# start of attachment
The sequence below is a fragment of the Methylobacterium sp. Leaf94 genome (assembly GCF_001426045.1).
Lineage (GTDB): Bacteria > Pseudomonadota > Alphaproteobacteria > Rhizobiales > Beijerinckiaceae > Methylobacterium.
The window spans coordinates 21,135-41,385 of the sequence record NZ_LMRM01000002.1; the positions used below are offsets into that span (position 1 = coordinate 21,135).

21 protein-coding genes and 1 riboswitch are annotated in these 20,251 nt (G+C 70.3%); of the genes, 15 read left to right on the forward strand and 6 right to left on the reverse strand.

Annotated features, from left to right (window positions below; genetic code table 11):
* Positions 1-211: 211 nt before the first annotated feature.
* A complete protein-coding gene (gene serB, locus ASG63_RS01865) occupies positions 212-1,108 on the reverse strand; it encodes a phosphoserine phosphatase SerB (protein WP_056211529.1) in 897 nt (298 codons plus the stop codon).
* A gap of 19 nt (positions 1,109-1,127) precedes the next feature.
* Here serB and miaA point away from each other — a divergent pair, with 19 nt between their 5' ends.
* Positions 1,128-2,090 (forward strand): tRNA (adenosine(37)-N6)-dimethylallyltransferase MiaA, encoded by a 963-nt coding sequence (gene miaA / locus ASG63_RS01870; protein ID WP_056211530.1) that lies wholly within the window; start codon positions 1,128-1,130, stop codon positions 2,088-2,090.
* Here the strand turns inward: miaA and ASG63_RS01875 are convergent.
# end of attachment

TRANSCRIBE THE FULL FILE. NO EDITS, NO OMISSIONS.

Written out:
The sequence below is a fragment of the Methylobacterium sp. Leaf94 genome (assembly GCF_001426045.1).
Lineage (GTDB): Bacteria > Pseudomonadota > Alphaproteobacteria > Rhizobiales > Beijerinckiaceae > Methylobacterium.
The window spans coordinates 21,135-41,385 of the sequence record NZ_LMRM01000002.1; the positions used below are offsets into that span (position 1 = coordinate 21,135).

21 protein-coding genes and 1 riboswitch are annotated in these 20,251 nt (G+C 70.3%); of the genes, 15 read left to right on the forward strand and 6 right to left on the reverse strand.

Annotated features, from left to right (window positions below; genetic code table 11):
* Positions 1-211: 211 nt before the first annotated feature.
* A complete protein-coding gene (gene serB, locus ASG63_RS01865) occupies positions 212-1,108 on the reverse strand; it encodes a phosphoserine phosphatase SerB (protein WP_056211529.1) in 897 nt (298 codons plus the stop codon).
* A gap of 19 nt (positions 1,109-1,127) precedes the next feature.
* Here serB and miaA point away from each other — a divergent pair, with 19 nt between their 5' ends.
* Positions 1,128-2,090 (forward strand): tRNA (adenosine(37)-N6)-dimethylallyltransferase MiaA, encoded by a 963-nt coding sequence (gene miaA / locus ASG63_RS01870; protein ID WP_056211530.1) that lies wholly within the window; start codon positions 1,128-1,130, stop codon positions 2,088-2,090.
* Here the strand turns inward: miaA and ASG63_RS01875 are convergent.